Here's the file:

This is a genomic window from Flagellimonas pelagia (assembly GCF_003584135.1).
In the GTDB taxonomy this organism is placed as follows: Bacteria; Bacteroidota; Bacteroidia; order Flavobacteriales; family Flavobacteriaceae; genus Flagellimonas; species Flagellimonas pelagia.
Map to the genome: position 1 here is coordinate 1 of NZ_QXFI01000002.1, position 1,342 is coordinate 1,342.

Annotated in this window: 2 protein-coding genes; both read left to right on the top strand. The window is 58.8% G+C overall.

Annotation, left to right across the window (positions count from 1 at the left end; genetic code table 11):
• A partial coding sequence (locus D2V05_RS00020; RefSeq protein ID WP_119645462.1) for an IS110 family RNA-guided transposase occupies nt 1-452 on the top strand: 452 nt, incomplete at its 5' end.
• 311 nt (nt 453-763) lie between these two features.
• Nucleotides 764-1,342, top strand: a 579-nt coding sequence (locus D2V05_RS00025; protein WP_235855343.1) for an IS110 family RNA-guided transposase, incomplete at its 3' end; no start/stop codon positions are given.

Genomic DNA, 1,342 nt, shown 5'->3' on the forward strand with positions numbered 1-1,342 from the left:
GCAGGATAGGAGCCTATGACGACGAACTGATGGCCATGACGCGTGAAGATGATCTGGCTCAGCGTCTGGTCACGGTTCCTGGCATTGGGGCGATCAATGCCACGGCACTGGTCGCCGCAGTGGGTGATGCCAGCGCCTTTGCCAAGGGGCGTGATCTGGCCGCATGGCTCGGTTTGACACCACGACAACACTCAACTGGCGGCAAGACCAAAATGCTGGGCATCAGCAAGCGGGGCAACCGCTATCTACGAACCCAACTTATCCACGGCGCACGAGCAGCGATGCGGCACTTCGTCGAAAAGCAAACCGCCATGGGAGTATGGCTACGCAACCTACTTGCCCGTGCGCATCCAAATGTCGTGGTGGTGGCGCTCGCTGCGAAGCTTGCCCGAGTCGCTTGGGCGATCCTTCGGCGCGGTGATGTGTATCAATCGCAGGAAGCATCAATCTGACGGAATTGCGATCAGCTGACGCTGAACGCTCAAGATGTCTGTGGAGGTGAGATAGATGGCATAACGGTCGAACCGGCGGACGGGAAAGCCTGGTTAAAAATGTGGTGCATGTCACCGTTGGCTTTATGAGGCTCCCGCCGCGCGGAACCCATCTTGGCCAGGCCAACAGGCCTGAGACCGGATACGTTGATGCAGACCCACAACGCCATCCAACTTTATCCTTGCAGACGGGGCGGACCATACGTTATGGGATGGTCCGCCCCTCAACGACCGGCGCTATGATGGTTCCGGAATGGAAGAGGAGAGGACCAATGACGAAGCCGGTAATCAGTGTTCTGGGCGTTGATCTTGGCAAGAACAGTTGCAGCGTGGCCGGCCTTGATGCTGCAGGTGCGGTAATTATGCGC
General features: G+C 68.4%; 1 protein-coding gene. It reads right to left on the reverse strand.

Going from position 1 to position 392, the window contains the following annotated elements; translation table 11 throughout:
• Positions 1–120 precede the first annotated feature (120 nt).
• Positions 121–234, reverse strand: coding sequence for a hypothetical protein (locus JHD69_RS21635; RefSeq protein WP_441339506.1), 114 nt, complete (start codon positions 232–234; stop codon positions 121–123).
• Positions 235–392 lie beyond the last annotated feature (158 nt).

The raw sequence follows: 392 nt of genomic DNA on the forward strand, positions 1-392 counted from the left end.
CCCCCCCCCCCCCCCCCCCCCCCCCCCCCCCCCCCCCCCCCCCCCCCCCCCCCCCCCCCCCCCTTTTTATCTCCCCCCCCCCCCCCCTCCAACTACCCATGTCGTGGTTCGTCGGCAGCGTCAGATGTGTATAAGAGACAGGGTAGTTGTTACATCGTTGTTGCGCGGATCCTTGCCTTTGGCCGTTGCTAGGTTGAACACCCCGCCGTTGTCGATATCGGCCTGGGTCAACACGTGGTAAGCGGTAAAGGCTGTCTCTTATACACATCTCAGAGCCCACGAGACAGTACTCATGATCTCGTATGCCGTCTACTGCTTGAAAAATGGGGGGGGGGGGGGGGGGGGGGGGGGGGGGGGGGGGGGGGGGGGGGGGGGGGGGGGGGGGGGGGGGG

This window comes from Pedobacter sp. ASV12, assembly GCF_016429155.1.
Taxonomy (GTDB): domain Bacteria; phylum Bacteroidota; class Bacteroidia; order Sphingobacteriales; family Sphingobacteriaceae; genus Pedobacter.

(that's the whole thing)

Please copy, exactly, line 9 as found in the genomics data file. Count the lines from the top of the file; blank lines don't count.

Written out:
Genomic DNA, 1,342 nt, shown 5'->3' on the forward strand with positions numbered 1-1,342 from the left: